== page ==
Blog by Peter de Bie, CEO at IPSUM Energy
Over two decades ago the concept of energy management and carbon in buildings was largely seen as the forum for scientists, while the world of occupier wellbeing was left in the realm of human resource departments and psychologists. Today the world is a very different place where occupier wellbeing is seen as good business practice, with a growing knowledge base of the interconnected relationship between buildings that have less impact on the environment and the potential increased productivity of people who work in such environments.
Building certification programmes such as BREEAM® and LEED ® have both aligned themselves with promoting the wellbeing of occupiers in relation to the overall environmental performance of a building. Programmes such as these have managed to develop a more knowledgeable market for the wellbeing of occupiers. Market forces then largely drive the true purpose of improving the wellbeing in buildings, where increased responsibility for environmental performance and government policy is shaping how businesses value their energy and carbon performance.
At the heart of the rising value of workplace wellbeing is the increasing ability of technology to provide data that informs occupiers and supports further analysis of a buildings social and environmental performance. Technology that delivers macro scale building data is fairly common for most large occupiers, however macro data rarely impacts occupiers and often has limited success engaging people long-term. A new technology with a capability of delivering disaggregated energy on an appliance level could be a game changer in this field, as it delivers micro energy data with an ability to provide insight and awareness to both individuals, and groups across a building.
Insight and awareness of appliance level energy data at scale will allow businesses to engage employees in improving their environmental impact of their workplace and therefore engage in the overall wellbeing of their building. Vitally it provides a common dialogue for building managers and businesses to manage their energy from a workforce, department or team basis.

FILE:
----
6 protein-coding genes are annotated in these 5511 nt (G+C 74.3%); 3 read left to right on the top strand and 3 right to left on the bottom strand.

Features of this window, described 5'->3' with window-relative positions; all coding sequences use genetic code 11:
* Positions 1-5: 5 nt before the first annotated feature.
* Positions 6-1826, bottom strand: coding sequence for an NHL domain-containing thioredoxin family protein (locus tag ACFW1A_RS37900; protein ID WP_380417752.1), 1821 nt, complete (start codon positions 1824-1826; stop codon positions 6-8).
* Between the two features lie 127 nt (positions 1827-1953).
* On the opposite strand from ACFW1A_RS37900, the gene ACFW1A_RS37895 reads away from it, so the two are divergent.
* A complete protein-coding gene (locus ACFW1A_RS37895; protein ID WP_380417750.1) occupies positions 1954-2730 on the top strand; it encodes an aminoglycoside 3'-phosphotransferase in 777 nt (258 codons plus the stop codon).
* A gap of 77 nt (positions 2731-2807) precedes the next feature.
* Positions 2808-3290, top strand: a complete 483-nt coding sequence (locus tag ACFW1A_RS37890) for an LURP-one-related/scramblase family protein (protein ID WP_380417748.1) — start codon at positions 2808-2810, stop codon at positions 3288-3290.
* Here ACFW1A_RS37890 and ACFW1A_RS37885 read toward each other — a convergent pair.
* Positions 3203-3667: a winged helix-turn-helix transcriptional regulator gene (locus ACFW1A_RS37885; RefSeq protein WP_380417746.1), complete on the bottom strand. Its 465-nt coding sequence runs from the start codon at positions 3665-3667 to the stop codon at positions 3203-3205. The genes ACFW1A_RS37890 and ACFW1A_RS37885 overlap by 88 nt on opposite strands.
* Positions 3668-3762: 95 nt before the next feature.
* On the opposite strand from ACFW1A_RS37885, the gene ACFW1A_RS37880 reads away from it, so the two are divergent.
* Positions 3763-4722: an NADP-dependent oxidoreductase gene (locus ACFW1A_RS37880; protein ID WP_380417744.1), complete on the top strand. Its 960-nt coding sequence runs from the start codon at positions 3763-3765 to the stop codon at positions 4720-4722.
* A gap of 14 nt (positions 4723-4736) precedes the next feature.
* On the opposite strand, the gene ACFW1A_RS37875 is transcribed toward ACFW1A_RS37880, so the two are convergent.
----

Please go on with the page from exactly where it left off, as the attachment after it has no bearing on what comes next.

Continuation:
Historically the sharing of energy data amongst landlords and tenants is more common in single occupancy buildings, however this may change in the near future as disaggregated energy becomes more common and business become increasingly responsible for their overall carbon performance. Carbon reduction policies both at a local and international level are already having an increasing impact on both buildings and businesses. In the forthcoming decades policies, which mainly target large companies and large building occupiers, will also impact medium and small businesses.
Combined with increasing energy efficiency demand and carbon reduction requirements, businesses will increasingly demand further energy insights and data from their landlords and building managers. New technology will have in increasing role to deliver this demand where improved energy data insights on an appliance level provide the key solution for businesses to truly engage in energy performance and improve the wellbeing of a workplace.
Don’t miss your chance to hear from Peter, along with our other speakers…
Peter will join our panel of experts for upcoming “Wellbeing” breakfast event on 5th February. Peter is CEO at IPSUM Energy. IPSUM is all about changing behavior regarding energy consumption & bringing insight and meaning to electricity consumption for customers in the professional domain.
Buildings need to enable a high quality of life for those that live and work in them, with the capacity to enhance health, wellbeing and productivity for their occupants. Design features that promote daylight, visual aesthetics and ventilation are known to have a direct and positive impact on the health and productivity of those using the building. Our panel of industry experts will be defining wellbeing in the working environment, and presenting case studies from organisations that have seen the benefits of implementing a workplace strategy focussed on wellbeing and productivity.
- Peter de Bie, CEO at Ipsum Energy
- Richard Francis, Principal at The Monomoy Company
- Richard Reid, Associate - Building Performance & Systems at Arup
- Tim Oldman, Founder and CEO of Leesman